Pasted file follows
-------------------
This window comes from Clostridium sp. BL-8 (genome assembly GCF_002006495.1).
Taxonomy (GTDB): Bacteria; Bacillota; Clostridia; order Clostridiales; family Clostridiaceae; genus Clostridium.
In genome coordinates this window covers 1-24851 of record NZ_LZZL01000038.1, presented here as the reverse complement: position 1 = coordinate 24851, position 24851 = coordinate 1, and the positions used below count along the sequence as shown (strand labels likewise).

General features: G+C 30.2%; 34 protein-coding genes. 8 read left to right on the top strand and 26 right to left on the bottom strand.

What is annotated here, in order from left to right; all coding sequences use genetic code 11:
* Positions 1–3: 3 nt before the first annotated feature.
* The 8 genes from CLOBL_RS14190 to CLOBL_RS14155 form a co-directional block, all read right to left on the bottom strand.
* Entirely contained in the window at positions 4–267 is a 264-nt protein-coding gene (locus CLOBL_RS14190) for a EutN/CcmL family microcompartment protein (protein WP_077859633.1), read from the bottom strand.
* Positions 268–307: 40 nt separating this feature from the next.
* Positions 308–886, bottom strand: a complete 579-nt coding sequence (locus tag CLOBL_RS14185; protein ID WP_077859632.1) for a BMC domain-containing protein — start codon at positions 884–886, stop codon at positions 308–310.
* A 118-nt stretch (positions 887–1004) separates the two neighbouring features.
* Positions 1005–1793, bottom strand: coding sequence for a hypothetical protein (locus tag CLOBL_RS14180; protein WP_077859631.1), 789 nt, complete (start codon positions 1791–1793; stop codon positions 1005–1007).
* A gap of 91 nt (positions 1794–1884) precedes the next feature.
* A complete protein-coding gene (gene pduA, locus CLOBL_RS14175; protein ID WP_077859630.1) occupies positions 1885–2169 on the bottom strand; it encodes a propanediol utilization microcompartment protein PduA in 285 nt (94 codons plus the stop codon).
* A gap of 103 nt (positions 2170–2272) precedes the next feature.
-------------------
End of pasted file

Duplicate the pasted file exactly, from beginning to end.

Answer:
This window comes from Clostridium sp. BL-8 (genome assembly GCF_002006495.1).
Taxonomy (GTDB): Bacteria; Bacillota; Clostridia; order Clostridiales; family Clostridiaceae; genus Clostridium.
In genome coordinates this window covers 1-24851 of record NZ_LZZL01000038.1, presented here as the reverse complement: position 1 = coordinate 24851, position 24851 = coordinate 1, and the positions used below count along the sequence as shown (strand labels likewise).

General features: G+C 30.2%; 34 protein-coding genes. 8 read left to right on the top strand and 26 right to left on the bottom strand.

What is annotated here, in order from left to right; all coding sequences use genetic code 11:
* Positions 1–3: 3 nt before the first annotated feature.
* The 8 genes from CLOBL_RS14190 to CLOBL_RS14155 form a co-directional block, all read right to left on the bottom strand.
* Entirely contained in the window at positions 4–267 is a 264-nt protein-coding gene (locus CLOBL_RS14190) for a EutN/CcmL family microcompartment protein (protein WP_077859633.1), read from the bottom strand.
* Positions 268–307: 40 nt separating this feature from the next.
* Positions 308–886, bottom strand: a complete 579-nt coding sequence (locus tag CLOBL_RS14185; protein ID WP_077859632.1) for a BMC domain-containing protein — start codon at positions 884–886, stop codon at positions 308–310.
* A 118-nt stretch (positions 887–1004) separates the two neighbouring features.
* Positions 1005–1793, bottom strand: coding sequence for a hypothetical protein (locus tag CLOBL_RS14180; protein WP_077859631.1), 789 nt, complete (start codon positions 1791–1793; stop codon positions 1005–1007).
* A gap of 91 nt (positions 1794–1884) precedes the next feature.
* A complete protein-coding gene (gene pduA, locus CLOBL_RS14175; protein ID WP_077859630.1) occupies positions 1885–2169 on the bottom strand; it encodes a propanediol utilization microcompartment protein PduA in 285 nt (94 codons plus the stop codon).
* A gap of 103 nt (positions 2170–2272) precedes the next feature.